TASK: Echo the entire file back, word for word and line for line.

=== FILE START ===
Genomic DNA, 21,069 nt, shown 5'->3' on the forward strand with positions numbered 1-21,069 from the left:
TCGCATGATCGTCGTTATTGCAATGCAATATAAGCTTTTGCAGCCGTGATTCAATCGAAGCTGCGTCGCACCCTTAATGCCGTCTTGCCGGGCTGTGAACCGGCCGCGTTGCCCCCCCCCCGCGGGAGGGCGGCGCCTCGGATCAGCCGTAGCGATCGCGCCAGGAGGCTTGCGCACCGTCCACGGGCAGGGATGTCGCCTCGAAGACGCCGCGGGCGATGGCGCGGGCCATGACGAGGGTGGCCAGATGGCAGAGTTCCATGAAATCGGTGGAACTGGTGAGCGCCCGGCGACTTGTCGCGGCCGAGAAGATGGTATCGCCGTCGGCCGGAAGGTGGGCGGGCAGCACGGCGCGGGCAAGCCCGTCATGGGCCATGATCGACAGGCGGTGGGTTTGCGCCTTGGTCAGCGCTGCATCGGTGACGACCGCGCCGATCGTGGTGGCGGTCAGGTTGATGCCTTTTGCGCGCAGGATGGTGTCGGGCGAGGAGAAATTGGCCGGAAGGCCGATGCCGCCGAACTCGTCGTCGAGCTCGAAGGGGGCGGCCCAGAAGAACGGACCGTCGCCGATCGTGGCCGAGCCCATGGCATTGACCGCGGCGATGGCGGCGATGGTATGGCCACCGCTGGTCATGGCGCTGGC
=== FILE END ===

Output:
Genomic DNA, 21,069 nt, shown 5'->3' on the forward strand with positions numbered 1-21,069 from the left:
TCGCATGATCGTCGTTATTGCAATGCAATATAAGCTTTTGCAGCCGTGATTCAATCGAAGCTGCGTCGCACCCTTAATGCCGTCTTGCCGGGCTGTGAACCGGCCGCGTTGCCCCCCCCCCGCGGGAGGGCGGCGCCTCGGATCAGCCGTAGCGATCGCGCCAGGAGGCTTGCGCACCGTCCACGGGCAGGGATGTCGCCTCGAAGACGCCGCGGGCGATGGCGCGGGCCATGACGAGGGTGGCCAGATGGCAGAGTTCCATGAAATCGGTGGAACTGGTGAGCGCCCGGCGACTTGTCGCGGCCGAGAAGATGGTATCGCCGTCGGCCGGAAGGTGGGCGGGCAGCACGGCGCGGGCAAGCCCGTCATGGGCCATGATCGACAGGCGGTGGGTTTGCGCCTTGGTCAGCGCTGCATCGGTGACGACCGCGCCGATCGTGGTGGCGGTCAGGTTGATGCCTTTTGCGCGCAGGATGGTGTCGGGCGAGGAGAAATTGGCCGGAAGGCCGATGCCGCCGAACTCGTCGTCGAGCTCGAAGGGGGCGGCCCAGAAGAACGGACCGTCGCCGATCGTGGCCGAGCCCATGGCATTGACCGCGGCGATGGCGGCGATGGTATGGCCACCGCTGGTCATGGCGCTGGC